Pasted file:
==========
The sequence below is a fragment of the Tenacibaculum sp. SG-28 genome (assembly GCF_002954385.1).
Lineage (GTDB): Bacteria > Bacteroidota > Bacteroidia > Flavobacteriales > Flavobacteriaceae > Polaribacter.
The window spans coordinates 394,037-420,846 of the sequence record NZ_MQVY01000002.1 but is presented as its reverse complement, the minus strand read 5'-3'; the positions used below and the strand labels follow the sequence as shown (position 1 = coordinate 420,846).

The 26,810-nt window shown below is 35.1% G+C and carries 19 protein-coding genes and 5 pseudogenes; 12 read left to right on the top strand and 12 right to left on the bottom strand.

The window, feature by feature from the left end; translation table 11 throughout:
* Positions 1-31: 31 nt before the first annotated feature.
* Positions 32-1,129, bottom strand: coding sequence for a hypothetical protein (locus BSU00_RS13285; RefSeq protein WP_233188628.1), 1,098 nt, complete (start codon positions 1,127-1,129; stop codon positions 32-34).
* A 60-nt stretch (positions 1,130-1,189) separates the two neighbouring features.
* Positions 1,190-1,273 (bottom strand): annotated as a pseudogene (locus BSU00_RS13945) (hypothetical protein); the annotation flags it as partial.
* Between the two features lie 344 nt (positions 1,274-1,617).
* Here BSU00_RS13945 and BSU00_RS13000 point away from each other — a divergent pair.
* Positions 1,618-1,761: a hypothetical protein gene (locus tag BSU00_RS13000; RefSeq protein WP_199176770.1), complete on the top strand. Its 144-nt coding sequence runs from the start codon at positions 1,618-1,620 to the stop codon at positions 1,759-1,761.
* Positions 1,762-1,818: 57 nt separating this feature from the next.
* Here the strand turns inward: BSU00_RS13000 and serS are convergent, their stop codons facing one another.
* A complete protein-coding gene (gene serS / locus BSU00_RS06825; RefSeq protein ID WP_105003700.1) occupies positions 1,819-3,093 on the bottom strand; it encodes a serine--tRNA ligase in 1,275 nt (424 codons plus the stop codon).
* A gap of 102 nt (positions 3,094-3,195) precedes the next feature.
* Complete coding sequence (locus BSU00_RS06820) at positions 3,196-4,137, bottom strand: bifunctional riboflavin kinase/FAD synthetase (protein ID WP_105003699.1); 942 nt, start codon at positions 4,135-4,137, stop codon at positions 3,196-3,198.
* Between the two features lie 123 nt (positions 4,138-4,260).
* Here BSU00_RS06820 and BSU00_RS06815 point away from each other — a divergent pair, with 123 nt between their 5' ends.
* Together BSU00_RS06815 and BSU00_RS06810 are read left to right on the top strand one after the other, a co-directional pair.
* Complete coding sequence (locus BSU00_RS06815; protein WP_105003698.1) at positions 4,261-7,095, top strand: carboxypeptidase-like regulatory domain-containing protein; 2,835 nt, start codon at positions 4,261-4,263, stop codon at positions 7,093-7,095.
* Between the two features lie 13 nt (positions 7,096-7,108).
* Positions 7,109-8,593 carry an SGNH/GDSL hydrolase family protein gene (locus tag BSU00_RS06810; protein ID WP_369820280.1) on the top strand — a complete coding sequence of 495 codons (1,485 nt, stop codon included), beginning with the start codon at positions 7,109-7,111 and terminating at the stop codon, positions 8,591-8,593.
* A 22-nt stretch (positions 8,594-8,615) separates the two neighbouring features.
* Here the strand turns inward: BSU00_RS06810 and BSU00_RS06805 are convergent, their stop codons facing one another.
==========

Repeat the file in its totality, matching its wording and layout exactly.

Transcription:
The sequence below is a fragment of the Tenacibaculum sp. SG-28 genome (assembly GCF_002954385.1).
Lineage (GTDB): Bacteria > Bacteroidota > Bacteroidia > Flavobacteriales > Flavobacteriaceae > Polaribacter.
The window spans coordinates 394,037-420,846 of the sequence record NZ_MQVY01000002.1 but is presented as its reverse complement, the minus strand read 5'-3'; the positions used below and the strand labels follow the sequence as shown (position 1 = coordinate 420,846).

The 26,810-nt window shown below is 35.1% G+C and carries 19 protein-coding genes and 5 pseudogenes; 12 read left to right on the top strand and 12 right to left on the bottom strand.

The window, feature by feature from the left end; translation table 11 throughout:
* Positions 1-31: 31 nt before the first annotated feature.
* Positions 32-1,129, bottom strand: coding sequence for a hypothetical protein (locus BSU00_RS13285; RefSeq protein WP_233188628.1), 1,098 nt, complete (start codon positions 1,127-1,129; stop codon positions 32-34).
* A 60-nt stretch (positions 1,130-1,189) separates the two neighbouring features.
* Positions 1,190-1,273 (bottom strand): annotated as a pseudogene (locus BSU00_RS13945) (hypothetical protein); the annotation flags it as partial.
* Between the two features lie 344 nt (positions 1,274-1,617).
* Here BSU00_RS13945 and BSU00_RS13000 point away from each other — a divergent pair.
* Positions 1,618-1,761: a hypothetical protein gene (locus tag BSU00_RS13000; RefSeq protein WP_199176770.1), complete on the top strand. Its 144-nt coding sequence runs from the start codon at positions 1,618-1,620 to the stop codon at positions 1,759-1,761.
* Positions 1,762-1,818: 57 nt separating this feature from the next.
* Here the strand turns inward: BSU00_RS13000 and serS are convergent, their stop codons facing one another.
* A complete protein-coding gene (gene serS / locus BSU00_RS06825; RefSeq protein ID WP_105003700.1) occupies positions 1,819-3,093 on the bottom strand; it encodes a serine--tRNA ligase in 1,275 nt (424 codons plus the stop codon).
* A gap of 102 nt (positions 3,094-3,195) precedes the next feature.
* Complete coding sequence (locus BSU00_RS06820) at positions 3,196-4,137, bottom strand: bifunctional riboflavin kinase/FAD synthetase (protein ID WP_105003699.1); 942 nt, start codon at positions 4,135-4,137, stop codon at positions 3,196-3,198.
* Between the two features lie 123 nt (positions 4,138-4,260).
* Here BSU00_RS06820 and BSU00_RS06815 point away from each other — a divergent pair, with 123 nt between their 5' ends.
* Together BSU00_RS06815 and BSU00_RS06810 are read left to right on the top strand one after the other, a co-directional pair.
* Complete coding sequence (locus BSU00_RS06815; protein WP_105003698.1) at positions 4,261-7,095, top strand: carboxypeptidase-like regulatory domain-containing protein; 2,835 nt, start codon at positions 4,261-4,263, stop codon at positions 7,093-7,095.
* Between the two features lie 13 nt (positions 7,096-7,108).
* Positions 7,109-8,593 carry an SGNH/GDSL hydrolase family protein gene (locus tag BSU00_RS06810; protein ID WP_369820280.1) on the top strand — a complete coding sequence of 495 codons (1,485 nt, stop codon included), beginning with the start codon at positions 7,109-7,111 and terminating at the stop codon, positions 8,591-8,593.
* A 22-nt stretch (positions 8,594-8,615) separates the two neighbouring features.
* Here the strand turns inward: BSU00_RS06810 and BSU00_RS06805 are convergent, their stop codons facing one another.